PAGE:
• The Waiting
• Safe In The Womb
• Lonely Universe
• Can’t Wait Until Tomorrow
• Always Half Strange
• You Are Song
• The Sky Opened Up
• Tiniest Seed “I want to be a bit like you” croons Angel Olsen in Half Way Home‘s opening track – a confession that encapsulates the mood of this stunning full-length debut and belies the prevailing and unusual presence of desperation (to be someone else, to be loved, to feel differently) that runs through its core. Targeting (perhaps un-selfconsciously) the core of human empathy, Olsen has delivered a very special album that seamlessly hybridises her universally anecdotal lyrical mode and raw musical passion.
Stylistically, Olsen’s impact situates itself somewhere between the sad vibrato of Antony & The Johnsons, the raw folk-infused Americana of First Aid Kit, and the ambience of some abandoned 1950s diner from the mid-West (she hails from Missouri and cites epochal icons Buddy Holly and Dolly Parton as influences). Though flavoured with sprinklings of accordion and electric guitar, Half Way Home achieves a boldness in its simplicity. Tracks are pieced together around mantric rhythm guitars and, vocally, we are treated to a crystalline power that demonstrates an incredible diversity of pitch and catapults us from one tonal extreme to another, much as the lyrics attempt to.
While undeniably striking, the lyrical intimacy on display is at once endearing and alienating. Olsen muses aloud about depression, longing and loneliness, and the cumulative total of these tracks may, for some, border on the impenetrably bleak. There are, however, a few bursts of relative lightness in the form of ‘The Waiting’, ‘The Sky Opened Up’ and ‘Free’, which provide enough of a respite to round the album off accessibly, and quite magically (the infectious country-folk of ‘The Waiting’ is a particular highlight).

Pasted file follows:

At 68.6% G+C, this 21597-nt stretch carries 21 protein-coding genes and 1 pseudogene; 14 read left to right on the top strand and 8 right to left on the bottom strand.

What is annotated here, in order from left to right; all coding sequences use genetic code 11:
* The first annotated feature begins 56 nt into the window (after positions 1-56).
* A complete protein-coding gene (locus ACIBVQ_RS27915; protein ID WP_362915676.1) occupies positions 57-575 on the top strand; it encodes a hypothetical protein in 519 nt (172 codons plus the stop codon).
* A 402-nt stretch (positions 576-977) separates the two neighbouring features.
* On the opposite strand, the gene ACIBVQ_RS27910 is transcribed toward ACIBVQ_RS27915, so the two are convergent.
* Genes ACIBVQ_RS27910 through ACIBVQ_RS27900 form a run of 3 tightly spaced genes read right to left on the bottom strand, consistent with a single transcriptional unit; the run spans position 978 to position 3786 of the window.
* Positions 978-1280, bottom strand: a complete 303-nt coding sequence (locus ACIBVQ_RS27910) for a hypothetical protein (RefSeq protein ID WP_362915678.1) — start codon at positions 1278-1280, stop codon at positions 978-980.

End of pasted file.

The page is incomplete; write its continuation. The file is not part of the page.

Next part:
This is not to remotely suggest that all the other tracks are insignificant in comparison, since songs like ‘Acrobat’ and ‘Safe In The Womb’ serve to strengthen the ambience of haunting tragedy and, in doing so, provide an ethereality to Olsen’s work. But by the time we reach ‘Miranda’ and the familiar rights that accompany it, transmuted slightly clumsily into a metaphor for admonishment (“Anything you say or do / will be held against you in a court of law / so don’t be such a fool”), it feels a bit of an endurance. Thankfully this feeling is subsequently dissipated with the eerie psychedelia of ‘The Sky Opened Up’ and the sweetly confessional ‘Free’.
Regardless of its painful melancholy, if one thing is for certain about Half Way Home it is that, from the opening romantic plea to the ultimate reflection on death, we are transported into an arena of powerful intrapersonal thought, both of Olsen’s and our own. Listening to such familiar meditations turns our focus inwards as we respond to these tracks with our own experience, and it is this exquisite ability to provoke introspection, which compounds the indelible quality of this raw beauty.
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